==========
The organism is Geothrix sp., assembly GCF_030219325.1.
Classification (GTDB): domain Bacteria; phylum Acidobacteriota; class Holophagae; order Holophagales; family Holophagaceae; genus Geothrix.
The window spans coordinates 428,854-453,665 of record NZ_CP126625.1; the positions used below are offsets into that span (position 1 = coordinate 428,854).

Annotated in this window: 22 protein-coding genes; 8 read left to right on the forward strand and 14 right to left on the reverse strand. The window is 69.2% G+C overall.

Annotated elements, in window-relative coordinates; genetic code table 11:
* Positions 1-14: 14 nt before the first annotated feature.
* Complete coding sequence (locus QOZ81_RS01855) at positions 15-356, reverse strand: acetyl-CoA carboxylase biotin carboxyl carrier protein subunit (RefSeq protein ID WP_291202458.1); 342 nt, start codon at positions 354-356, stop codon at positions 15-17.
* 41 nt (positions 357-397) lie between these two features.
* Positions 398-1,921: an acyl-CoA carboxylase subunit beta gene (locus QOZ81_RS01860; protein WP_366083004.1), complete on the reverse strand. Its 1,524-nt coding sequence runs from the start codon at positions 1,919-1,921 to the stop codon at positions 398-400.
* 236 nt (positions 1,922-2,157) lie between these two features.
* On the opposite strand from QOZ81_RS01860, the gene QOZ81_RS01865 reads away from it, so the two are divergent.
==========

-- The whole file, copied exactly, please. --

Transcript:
The organism is Geothrix sp., assembly GCF_030219325.1.
Classification (GTDB): domain Bacteria; phylum Acidobacteriota; class Holophagae; order Holophagales; family Holophagaceae; genus Geothrix.
The window spans coordinates 428,854-453,665 of record NZ_CP126625.1; the positions used below are offsets into that span (position 1 = coordinate 428,854).

Annotated in this window: 22 protein-coding genes; 8 read left to right on the forward strand and 14 right to left on the reverse strand. The window is 69.2% G+C overall.

Annotated elements, in window-relative coordinates; genetic code table 11:
* Positions 1-14: 14 nt before the first annotated feature.
* Complete coding sequence (locus QOZ81_RS01855) at positions 15-356, reverse strand: acetyl-CoA carboxylase biotin carboxyl carrier protein subunit (RefSeq protein ID WP_291202458.1); 342 nt, start codon at positions 354-356, stop codon at positions 15-17.
* 41 nt (positions 357-397) lie between these two features.
* Positions 398-1,921: an acyl-CoA carboxylase subunit beta gene (locus QOZ81_RS01860; protein WP_366083004.1), complete on the reverse strand. Its 1,524-nt coding sequence runs from the start codon at positions 1,919-1,921 to the stop codon at positions 398-400.
* 236 nt (positions 1,922-2,157) lie between these two features.
* On the opposite strand from QOZ81_RS01860, the gene QOZ81_RS01865 reads away from it, so the two are divergent.